City of Franklin installs Fuller Story markers at downtown courthouse to add historic context

The city of Franklin’s downtown square now has new historic markers to help give context to events from the Civil War and the Reconstruction era.

New markers were installed Oct. 17 to add the stories of African Americans before, during and after the Civil War. The installation comes after the markers were initially approved earlier this year by the Franklin Board of Mayor and Aldermen.

The markers are the result of efforts from The Fuller Story, a community initiative brought to the board by a group of residents dedicated to telling the broader story of Franklin’s history during the Civil War, including the stories of African Americans and the slave trade in the area.

Throughout 2018, the group worked with the city and history advocacy groups to determine how best to add more information while maintaining the existing markers. The markers will now feature content about African American troops who served in the U.S. Army; an 1867 race riot in Franklin; Reconstruction following the Civil War; and the market house where slave markets were held.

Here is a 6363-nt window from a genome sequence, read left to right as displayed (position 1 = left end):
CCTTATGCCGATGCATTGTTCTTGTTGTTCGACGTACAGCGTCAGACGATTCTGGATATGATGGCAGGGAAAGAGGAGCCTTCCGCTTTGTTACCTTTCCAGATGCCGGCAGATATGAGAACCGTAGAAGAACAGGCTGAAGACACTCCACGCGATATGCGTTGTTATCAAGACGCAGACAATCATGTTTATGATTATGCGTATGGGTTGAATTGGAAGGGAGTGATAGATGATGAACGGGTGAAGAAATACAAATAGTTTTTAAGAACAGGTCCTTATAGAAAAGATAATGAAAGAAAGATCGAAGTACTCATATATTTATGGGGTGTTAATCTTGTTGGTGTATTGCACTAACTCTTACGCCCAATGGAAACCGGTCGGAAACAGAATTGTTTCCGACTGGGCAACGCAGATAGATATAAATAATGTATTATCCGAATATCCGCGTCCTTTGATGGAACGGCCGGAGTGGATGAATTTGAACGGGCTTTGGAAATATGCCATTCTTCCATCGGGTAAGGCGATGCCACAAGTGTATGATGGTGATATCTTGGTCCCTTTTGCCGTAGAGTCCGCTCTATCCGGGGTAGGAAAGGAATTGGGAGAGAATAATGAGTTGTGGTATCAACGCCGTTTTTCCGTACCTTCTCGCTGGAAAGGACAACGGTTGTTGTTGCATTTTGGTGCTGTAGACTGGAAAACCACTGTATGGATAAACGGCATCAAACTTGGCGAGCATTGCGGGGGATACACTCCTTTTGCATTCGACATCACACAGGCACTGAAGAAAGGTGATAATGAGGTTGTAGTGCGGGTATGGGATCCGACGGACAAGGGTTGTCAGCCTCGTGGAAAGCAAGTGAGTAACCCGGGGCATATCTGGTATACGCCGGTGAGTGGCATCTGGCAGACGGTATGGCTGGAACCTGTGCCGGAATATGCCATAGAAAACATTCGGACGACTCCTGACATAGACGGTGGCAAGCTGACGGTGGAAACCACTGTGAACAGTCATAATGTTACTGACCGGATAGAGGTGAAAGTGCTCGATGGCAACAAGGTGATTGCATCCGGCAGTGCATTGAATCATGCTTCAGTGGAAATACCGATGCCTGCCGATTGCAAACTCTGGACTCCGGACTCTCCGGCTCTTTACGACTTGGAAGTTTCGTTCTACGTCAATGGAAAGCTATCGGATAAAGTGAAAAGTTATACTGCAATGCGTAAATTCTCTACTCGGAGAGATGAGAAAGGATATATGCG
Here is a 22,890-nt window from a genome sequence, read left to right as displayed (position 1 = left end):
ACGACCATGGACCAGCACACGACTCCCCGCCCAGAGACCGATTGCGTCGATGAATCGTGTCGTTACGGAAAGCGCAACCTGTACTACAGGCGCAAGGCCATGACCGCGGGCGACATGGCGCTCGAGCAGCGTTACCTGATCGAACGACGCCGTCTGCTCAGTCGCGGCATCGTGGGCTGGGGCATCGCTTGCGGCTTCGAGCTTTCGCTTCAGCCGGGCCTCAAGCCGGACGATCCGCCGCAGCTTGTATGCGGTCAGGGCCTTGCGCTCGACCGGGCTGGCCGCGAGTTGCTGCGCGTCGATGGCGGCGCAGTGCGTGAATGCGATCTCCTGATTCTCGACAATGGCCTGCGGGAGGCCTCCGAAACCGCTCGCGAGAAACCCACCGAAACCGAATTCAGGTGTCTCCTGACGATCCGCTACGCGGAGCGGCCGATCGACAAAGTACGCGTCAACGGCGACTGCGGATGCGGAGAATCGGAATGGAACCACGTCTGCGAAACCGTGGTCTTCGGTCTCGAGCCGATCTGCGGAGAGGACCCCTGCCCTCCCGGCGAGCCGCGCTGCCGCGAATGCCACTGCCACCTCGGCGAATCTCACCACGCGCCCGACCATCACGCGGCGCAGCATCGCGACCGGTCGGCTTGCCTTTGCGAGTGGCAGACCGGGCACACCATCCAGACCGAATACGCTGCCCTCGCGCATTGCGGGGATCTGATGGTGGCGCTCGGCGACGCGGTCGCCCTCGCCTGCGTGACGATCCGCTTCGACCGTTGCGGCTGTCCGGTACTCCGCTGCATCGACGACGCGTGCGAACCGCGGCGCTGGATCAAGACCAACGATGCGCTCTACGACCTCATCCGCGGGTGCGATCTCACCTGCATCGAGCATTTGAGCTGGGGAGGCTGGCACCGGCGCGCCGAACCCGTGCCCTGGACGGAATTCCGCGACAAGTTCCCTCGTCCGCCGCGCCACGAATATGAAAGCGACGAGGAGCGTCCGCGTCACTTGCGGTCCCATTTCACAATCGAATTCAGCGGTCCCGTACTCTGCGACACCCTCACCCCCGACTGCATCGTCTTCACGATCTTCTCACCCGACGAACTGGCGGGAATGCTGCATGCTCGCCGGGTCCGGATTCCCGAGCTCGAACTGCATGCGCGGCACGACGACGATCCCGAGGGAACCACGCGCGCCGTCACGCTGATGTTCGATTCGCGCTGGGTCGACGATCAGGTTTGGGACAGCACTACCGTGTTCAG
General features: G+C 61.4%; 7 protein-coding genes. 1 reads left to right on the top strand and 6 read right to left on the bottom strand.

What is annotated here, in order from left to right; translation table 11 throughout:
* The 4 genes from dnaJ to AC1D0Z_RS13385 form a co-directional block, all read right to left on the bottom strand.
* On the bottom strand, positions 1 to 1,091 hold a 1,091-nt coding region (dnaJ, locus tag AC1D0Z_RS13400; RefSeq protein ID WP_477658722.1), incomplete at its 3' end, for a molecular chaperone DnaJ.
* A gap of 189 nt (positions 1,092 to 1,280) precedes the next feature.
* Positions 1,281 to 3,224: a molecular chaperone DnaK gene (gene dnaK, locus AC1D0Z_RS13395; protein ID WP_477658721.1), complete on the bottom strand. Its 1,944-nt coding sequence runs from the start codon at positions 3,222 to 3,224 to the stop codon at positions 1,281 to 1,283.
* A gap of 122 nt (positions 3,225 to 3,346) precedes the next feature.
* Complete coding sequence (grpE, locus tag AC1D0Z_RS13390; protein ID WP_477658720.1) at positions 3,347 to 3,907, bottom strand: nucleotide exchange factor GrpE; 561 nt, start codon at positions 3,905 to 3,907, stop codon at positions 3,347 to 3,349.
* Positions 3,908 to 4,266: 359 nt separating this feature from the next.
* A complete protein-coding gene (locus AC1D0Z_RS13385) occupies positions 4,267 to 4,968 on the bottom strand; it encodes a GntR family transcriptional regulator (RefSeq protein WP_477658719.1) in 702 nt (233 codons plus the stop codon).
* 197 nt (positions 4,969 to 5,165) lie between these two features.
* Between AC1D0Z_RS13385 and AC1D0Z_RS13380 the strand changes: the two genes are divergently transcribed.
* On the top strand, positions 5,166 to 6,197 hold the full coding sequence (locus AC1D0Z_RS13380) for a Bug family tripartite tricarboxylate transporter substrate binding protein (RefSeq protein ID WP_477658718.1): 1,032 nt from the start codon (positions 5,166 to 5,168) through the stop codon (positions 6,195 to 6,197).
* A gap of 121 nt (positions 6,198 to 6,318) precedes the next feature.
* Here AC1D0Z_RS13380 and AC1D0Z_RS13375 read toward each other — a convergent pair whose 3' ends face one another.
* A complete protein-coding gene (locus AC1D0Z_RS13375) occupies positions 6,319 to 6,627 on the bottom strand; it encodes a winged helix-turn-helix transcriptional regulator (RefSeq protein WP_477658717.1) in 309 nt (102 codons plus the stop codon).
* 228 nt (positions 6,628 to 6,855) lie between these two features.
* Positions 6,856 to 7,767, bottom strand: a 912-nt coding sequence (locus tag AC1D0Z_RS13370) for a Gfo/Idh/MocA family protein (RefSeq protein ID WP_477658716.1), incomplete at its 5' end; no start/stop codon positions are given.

The language on the markers was approved by multiple historians, according to City Administrator Eric Stuckey.
By Wendy Sturges
A Houston native and graduate of St. Edward's University in Austin, Wendy Sturges has worked as a community journalist covering local government, health care, business and development since 2011. She has worked with Community Impact since 2015 as a reporter and editor and moved to Tennessee in 2019.


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